SARNIA – The Walpole Island First Nation band council is preparing to shred piles of confidential documents this week, just as residents press for a full financial accounting of its recent business ventures.
A shredding truck has been secured and will visit the island’s administrative office Thursday or Friday to dispose of any unwanted documents councillors may have, according to an Oct. 15 memo obtained by The Observer.
In an interview, Chief Joseph Gilbert confirmed his secretary sent the memo, but said the need to dispose of paperwork is in no way connected to a series of controversial business ventures the band has undertaken to improve its financial self-sufficiency.
“Simply, council accumulates tonnes and tonnes of paper,” Gilbert said. “They have it in their homes from past meetings. That’s all that is.” The chief said this is the first time band council has used a shredding service, although departments have in the past.
He said council has nothing to hide and invited QMI to visit when the papers are shredded.
“They are taking it the wrong way,” the chief said of his critics.
“All it is is old papers that council has accumulated, old agendas, duplicates of paper they’ve had stacked at their homes. Because when you look at the amount of paper we have to deal with, it accumulates.” The chief said earlier this month council has hired a lawyer to go after $500,000 it lost in an unsuccessful business venture last year.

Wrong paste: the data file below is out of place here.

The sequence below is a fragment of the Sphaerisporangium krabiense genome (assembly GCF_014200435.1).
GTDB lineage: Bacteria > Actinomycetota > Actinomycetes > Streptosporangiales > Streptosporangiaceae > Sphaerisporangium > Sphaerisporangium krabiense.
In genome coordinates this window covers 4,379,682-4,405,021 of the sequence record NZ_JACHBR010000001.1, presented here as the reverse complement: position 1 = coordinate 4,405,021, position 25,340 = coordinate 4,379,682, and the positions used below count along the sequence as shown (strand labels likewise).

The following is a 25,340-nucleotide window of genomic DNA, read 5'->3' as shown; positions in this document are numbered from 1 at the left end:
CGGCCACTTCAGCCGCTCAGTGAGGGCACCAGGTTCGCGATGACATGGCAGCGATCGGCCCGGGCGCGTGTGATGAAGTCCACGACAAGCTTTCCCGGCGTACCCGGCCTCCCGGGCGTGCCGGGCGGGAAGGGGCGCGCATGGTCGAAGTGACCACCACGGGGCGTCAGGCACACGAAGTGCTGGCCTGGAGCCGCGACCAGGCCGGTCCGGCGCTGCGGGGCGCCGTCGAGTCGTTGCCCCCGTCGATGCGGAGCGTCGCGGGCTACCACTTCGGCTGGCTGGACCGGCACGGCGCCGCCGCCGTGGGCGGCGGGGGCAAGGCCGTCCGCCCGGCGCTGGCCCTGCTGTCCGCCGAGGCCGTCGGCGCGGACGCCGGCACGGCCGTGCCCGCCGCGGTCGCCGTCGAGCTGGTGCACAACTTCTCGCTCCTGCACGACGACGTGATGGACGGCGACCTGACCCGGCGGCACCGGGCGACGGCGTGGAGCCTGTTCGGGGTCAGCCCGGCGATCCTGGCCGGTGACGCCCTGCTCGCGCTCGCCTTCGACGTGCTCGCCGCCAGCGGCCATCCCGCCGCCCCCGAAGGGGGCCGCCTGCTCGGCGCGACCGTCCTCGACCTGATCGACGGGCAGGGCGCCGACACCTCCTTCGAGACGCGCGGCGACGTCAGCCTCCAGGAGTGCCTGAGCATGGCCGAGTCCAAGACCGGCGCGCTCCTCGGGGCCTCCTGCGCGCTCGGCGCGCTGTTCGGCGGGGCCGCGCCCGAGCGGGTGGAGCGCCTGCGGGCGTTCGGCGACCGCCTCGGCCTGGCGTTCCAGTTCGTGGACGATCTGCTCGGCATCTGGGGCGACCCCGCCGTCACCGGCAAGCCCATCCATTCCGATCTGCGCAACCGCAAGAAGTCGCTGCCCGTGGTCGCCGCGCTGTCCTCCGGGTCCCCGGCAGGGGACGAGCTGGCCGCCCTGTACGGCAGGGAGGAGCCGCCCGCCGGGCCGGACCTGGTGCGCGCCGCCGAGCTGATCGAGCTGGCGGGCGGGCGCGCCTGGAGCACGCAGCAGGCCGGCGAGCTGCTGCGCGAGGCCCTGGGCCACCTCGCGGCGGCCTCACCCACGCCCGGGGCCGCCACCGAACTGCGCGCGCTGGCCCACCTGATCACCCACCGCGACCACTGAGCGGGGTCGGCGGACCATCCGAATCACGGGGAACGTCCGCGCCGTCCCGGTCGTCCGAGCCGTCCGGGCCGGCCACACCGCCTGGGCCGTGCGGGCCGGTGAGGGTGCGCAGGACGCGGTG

In one case, the band purchased shares in U.S.-based Native American Bio-Fuels International Inc. (NABFI) and opened an office in the District of Columbia in hopes of securing U.S. government contracts for electric cars.
At least $670,000 was spent with no return on investment.
That and other ventures, including discussions underway for an island wind farm, a $4-million wireless Internet system, even $25,000 invested in a now mothballed “healing chair,” have some residents demanding a line-by-line audit of the books.
“I think the band office should be shut down until this forensic audit is complete,” said island businessperson Bill Sands.
“Who knows what they’re shredding? They have no business doing that.” Sands said a growing number of Walpole residents believe their legitimate concerns are being ignored.
“The whole community is in an alarmed state,” he said.
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